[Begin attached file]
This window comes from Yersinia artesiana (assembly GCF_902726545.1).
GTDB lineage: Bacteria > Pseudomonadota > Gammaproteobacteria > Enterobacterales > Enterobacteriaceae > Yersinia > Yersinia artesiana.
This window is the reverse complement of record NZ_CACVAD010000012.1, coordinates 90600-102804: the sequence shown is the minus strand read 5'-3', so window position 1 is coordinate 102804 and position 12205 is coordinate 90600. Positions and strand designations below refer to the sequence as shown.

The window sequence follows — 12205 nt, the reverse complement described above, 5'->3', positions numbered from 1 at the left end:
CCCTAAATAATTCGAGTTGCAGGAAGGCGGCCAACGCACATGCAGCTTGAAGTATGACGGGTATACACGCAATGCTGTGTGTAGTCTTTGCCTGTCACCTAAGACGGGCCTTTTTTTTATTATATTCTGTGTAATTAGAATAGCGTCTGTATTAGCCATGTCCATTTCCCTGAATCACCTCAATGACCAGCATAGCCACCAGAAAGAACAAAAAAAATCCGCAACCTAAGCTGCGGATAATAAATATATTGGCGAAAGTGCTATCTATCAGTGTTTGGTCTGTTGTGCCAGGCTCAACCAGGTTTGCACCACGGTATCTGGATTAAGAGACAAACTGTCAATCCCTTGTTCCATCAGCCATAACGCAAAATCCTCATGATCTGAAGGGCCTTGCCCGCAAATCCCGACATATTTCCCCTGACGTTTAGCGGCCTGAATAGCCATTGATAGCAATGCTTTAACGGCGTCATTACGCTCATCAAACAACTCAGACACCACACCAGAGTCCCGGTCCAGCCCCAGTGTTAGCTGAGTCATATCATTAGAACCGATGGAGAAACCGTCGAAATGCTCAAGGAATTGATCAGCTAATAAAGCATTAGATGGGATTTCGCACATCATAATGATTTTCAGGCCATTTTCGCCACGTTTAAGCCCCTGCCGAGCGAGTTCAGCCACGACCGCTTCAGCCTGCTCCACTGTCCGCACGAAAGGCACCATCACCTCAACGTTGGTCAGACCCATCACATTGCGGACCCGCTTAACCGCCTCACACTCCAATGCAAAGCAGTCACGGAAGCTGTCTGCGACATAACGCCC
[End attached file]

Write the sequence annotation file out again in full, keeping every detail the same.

This window comes from Yersinia artesiana (assembly GCF_902726545.1).
GTDB lineage: Bacteria > Pseudomonadota > Gammaproteobacteria > Enterobacterales > Enterobacteriaceae > Yersinia > Yersinia artesiana.
This window is the reverse complement of record NZ_CACVAD010000012.1, coordinates 90600-102804: the sequence shown is the minus strand read 5'-3', so window position 1 is coordinate 102804 and position 12205 is coordinate 90600. Positions and strand designations below refer to the sequence as shown.

The window sequence follows — 12205 nt, the reverse complement described above, 5'->3', positions numbered from 1 at the left end:
CCCTAAATAATTCGAGTTGCAGGAAGGCGGCCAACGCACATGCAGCTTGAAGTATGACGGGTATACACGCAATGCTGTGTGTAGTCTTTGCCTGTCACCTAAGACGGGCCTTTTTTTTATTATATTCTGTGTAATTAGAATAGCGTCTGTATTAGCCATGTCCATTTCCCTGAATCACCTCAATGACCAGCATAGCCACCAGAAAGAACAAAAAAAATCCGCAACCTAAGCTGCGGATAATAAATATATTGGCGAAAGTGCTATCTATCAGTGTTTGGTCTGTTGTGCCAGGCTCAACCAGGTTTGCACCACGGTATCTGGATTAAGAGACAAACTGTCAATCCCTTGTTCCATCAGCCATAACGCAAAATCCTCATGATCTGAAGGGCCTTGCCCGCAAATCCCGACATATTTCCCCTGACGTTTAGCGGCCTGAATAGCCATTGATAGCAATGCTTTAACGGCGTCATTACGCTCATCAAACAACTCAGACACCACACCAGAGTCCCGGTCCAGCCCCAGTGTTAGCTGAGTCATATCATTAGAACCGATGGAGAAACCGTCGAAATGCTCAAGGAATTGATCAGCTAATAAAGCATTAGATGGGATTTCGCACATCATAATGATTTTCAGGCCATTTTCGCCACGTTTAAGCCCCTGCCGAGCGAGTTCAGCCACGACCGCTTCAGCCTGCTCCACTGTCCGCACGAAAGGCACCATCACCTCAACGTTGGTCAGACCCATCACATTGCGGACCCGCTTAACCGCCTCACACTCCAATGCAAAGCAGTCACGGAAGCTGTCTGCGACATAACGCCC